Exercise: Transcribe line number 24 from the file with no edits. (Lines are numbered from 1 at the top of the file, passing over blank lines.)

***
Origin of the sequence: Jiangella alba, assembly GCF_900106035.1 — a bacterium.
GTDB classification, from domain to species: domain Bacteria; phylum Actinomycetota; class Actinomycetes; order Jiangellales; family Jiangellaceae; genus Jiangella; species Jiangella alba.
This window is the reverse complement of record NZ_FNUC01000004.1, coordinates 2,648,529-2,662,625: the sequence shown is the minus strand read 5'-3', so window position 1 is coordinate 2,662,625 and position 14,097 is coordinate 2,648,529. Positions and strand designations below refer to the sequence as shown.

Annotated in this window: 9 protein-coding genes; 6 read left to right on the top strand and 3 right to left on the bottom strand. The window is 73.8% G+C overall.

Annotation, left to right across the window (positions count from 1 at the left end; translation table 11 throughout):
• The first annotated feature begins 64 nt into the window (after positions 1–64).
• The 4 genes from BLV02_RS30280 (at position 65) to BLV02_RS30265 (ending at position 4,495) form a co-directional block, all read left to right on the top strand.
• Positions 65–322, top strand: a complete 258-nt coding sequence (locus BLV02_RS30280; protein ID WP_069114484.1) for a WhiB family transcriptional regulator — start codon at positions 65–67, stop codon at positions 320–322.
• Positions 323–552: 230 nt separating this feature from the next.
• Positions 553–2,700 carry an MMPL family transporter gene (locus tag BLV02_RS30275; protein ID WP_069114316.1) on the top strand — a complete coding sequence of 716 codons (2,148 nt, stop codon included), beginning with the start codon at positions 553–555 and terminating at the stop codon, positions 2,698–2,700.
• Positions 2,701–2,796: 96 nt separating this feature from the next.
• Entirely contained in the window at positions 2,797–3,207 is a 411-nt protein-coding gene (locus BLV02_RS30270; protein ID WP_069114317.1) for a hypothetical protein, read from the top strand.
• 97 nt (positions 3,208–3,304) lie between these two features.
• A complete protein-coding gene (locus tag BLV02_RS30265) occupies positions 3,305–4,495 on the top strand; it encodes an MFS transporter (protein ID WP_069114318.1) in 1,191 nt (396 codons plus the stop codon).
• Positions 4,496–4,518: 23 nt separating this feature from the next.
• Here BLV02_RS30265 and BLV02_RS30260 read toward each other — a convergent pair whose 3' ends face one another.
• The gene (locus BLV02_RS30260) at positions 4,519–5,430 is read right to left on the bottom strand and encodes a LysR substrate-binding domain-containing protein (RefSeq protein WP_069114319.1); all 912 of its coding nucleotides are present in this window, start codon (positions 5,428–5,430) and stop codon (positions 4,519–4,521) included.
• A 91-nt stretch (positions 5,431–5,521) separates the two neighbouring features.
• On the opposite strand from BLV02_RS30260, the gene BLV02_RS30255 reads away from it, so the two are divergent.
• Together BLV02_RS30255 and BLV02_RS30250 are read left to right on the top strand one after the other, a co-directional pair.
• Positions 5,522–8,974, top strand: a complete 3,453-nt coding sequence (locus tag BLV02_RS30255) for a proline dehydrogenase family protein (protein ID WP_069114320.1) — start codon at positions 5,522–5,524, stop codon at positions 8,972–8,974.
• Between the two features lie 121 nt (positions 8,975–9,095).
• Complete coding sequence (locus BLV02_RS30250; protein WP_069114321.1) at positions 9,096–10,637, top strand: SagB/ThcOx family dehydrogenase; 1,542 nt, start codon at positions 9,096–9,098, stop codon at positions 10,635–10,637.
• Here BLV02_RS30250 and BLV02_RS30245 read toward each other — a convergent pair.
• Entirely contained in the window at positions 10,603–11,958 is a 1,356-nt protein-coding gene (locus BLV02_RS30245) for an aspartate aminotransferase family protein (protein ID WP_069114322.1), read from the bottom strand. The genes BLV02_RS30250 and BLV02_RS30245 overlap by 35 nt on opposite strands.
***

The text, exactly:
• Here BLV02_RS30250 and BLV02_RS30245 read toward each other — a convergent pair.